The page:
That’s in keeping with overall union membership, which remains in long-term decline. Today barely 13% of private sector workers are union members. Perhaps the most stunning figure on the unions’ decline is that members are now more likely to be university graduates (28%) than to have no qualifications (17%). Education is the dividing line of our age, and trade unions speak for those at the top, not the bottom.

Why have those workers least able to bargain for higher wages turned away from the Labour movement?  Could that trend be stopped or reversed? Union sympathisers like to explain the decline by pointing to legislation and the growing power of big employers, which makes “exploitation” easier. But if that’s the case, why haven’t supposedly exploited workers become more inclined to seek the unions’ protection? McCluskey offers a few cursory paragraphs about automation and technology, and a lot of blaming Thatcher and the Right-wing media — but makes no real attempt to answer such questions. He’s more interested in himself.

And money, of course. He’s not the only one. Could it be that the unions, in search of members with solid and reliable wages to pay membership dues, have been more interested in representing public sector workers? Almost 52% are now union members. And the public sector now has twice as many high-skilled roles than the private sector, since many jobs — teachers, nurses, the police — now require a degree.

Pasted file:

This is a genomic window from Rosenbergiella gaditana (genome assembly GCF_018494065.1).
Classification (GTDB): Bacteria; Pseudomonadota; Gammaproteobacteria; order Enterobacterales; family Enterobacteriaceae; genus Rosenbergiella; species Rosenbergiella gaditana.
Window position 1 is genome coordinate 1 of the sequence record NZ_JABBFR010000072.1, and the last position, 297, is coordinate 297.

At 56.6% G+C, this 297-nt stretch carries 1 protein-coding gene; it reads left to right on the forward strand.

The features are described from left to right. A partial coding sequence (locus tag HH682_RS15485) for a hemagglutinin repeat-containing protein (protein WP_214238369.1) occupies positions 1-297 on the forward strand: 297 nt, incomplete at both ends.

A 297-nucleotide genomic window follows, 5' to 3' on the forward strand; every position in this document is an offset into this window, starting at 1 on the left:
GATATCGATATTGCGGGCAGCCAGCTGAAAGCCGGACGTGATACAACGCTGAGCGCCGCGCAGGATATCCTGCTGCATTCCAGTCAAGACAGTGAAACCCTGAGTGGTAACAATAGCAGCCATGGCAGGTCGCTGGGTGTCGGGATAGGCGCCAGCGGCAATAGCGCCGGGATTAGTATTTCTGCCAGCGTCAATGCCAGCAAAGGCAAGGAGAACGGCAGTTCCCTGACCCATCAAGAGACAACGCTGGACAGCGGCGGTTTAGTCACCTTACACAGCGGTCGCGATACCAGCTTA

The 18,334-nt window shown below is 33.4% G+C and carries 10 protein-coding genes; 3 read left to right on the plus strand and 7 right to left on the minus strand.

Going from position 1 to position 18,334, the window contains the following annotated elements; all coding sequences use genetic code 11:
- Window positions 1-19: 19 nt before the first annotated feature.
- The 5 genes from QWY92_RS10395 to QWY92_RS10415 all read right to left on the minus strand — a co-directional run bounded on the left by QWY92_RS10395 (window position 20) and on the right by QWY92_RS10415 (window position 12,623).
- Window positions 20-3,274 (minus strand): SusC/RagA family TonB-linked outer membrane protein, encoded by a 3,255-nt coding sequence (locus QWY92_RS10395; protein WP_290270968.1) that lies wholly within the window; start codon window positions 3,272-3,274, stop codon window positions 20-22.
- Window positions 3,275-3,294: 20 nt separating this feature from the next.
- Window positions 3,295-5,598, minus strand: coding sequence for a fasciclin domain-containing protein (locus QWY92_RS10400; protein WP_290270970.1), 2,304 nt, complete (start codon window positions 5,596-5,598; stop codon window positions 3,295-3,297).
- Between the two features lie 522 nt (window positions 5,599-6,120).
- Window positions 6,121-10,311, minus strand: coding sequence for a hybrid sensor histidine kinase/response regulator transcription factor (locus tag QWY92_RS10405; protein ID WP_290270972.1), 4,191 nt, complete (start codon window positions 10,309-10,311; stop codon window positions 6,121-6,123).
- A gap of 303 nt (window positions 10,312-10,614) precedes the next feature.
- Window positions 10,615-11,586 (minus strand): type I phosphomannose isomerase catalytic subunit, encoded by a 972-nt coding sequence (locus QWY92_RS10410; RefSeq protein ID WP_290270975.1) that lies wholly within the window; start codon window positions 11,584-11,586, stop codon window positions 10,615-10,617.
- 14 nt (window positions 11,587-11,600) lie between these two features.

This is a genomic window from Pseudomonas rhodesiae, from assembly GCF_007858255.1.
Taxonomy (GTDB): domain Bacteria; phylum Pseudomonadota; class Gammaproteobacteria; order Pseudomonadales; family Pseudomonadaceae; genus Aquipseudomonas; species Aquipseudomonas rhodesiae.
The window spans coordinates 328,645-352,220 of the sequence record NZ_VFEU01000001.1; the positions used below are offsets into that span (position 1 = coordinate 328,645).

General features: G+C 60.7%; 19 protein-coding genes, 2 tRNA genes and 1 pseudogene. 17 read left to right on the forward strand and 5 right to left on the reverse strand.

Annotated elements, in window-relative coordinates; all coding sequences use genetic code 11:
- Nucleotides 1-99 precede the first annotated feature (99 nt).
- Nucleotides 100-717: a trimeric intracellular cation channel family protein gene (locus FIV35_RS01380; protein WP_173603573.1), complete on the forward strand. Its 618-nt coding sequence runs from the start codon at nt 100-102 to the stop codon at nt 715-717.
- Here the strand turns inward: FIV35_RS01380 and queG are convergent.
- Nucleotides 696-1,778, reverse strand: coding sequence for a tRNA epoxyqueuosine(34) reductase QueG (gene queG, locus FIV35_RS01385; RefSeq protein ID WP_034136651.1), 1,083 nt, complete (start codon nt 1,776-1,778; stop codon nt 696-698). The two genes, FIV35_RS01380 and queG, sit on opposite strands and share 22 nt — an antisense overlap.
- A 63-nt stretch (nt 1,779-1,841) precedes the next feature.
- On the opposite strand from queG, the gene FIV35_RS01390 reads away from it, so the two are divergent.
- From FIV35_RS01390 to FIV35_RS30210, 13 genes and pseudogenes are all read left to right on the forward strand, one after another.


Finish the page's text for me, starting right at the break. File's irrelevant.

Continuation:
No doubt those workers need representation, in the workplace and Parliament. But a labour movement that focuses on relatively secure and affluent state employees, while neglecting those in more precarious positions, is a movement that has lost its way. The “Blairites” share some blame for that, but it’s been more than a decade since Ed Miliband disowned Blair’s “naive” faith in markets — and 14 years since the man himself left office. 2019 was the nadir of the modern Labour movement, and that’s the responsibility of those who led it at the time.

It was Corbynism that turned Labour into the party of the middle class. But he was aided and abetted by the man who was being paid to speak for British workers — who instead spent millions of pounds of their money trying to buy himself influence over a political project that repelled them. And McCluskey is about as sorry for it as for lying about that broken arm.